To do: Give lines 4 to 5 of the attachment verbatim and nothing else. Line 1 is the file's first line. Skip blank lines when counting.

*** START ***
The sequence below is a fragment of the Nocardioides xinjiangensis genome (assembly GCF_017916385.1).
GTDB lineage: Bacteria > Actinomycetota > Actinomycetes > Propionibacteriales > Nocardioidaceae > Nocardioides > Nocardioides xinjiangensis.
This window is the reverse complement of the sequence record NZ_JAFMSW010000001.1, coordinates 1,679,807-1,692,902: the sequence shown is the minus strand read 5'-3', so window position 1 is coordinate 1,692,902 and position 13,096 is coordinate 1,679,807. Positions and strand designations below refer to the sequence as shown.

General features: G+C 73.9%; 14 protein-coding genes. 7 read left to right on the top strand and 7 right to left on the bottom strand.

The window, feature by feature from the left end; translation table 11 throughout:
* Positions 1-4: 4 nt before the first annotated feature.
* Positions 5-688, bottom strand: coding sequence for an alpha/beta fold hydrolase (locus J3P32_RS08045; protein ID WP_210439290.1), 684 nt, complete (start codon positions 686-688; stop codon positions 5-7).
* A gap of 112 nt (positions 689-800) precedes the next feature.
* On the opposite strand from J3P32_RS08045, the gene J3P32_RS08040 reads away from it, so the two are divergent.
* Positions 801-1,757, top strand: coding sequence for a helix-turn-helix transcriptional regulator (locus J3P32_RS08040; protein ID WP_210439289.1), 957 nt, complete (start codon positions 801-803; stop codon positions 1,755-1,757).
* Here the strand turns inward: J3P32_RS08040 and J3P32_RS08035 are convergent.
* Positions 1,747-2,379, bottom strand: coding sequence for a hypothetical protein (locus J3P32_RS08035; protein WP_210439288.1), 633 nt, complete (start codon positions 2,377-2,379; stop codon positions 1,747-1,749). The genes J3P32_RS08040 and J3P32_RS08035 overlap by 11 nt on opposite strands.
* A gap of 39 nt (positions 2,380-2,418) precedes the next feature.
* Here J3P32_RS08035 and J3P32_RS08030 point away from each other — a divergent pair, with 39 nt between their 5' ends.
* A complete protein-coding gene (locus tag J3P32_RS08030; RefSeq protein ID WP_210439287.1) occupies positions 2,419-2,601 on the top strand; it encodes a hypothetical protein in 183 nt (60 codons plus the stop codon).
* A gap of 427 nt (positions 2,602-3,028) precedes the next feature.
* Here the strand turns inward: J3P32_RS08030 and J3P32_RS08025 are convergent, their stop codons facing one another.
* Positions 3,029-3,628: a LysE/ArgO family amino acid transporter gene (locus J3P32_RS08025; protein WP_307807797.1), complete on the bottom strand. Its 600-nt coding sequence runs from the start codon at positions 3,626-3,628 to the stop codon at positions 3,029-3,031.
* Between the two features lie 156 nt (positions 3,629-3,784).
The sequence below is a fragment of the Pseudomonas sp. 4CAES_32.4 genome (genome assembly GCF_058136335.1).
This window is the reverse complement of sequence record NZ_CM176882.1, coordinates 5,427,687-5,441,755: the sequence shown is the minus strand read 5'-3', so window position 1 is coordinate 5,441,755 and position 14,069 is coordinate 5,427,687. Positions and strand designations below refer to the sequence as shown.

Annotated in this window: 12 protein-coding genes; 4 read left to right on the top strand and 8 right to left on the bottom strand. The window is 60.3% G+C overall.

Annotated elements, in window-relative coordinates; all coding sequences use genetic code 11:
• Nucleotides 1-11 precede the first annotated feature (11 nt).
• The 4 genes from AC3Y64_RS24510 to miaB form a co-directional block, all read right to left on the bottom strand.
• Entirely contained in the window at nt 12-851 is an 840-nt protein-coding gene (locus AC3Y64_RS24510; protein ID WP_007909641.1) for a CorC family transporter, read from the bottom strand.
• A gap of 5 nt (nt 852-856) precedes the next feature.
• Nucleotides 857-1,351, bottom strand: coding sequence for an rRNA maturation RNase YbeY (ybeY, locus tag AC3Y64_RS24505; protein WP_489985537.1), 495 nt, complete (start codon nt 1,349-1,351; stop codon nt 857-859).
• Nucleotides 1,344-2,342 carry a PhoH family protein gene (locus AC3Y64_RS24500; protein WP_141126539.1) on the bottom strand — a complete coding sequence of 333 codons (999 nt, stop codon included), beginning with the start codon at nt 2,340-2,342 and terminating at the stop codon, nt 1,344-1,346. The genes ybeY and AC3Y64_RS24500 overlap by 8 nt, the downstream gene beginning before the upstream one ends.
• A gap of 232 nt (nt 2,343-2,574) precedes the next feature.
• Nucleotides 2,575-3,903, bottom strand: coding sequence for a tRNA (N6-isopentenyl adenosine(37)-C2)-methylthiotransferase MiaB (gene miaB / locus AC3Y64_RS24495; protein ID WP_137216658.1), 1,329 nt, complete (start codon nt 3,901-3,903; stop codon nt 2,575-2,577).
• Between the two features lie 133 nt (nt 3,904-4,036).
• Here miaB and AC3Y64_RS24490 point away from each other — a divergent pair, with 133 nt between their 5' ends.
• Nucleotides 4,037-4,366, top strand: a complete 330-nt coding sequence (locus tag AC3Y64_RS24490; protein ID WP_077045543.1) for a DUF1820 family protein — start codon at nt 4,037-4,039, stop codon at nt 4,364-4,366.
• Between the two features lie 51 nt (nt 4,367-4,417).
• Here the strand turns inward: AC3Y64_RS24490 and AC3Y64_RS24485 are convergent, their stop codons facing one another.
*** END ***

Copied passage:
General features: G+C 73.9%; 14 protein-coding genes. 7 read left to right on the top strand and 7 right to left on the bottom strand.

The window, feature by feature from the left end; translation table 11 throughout: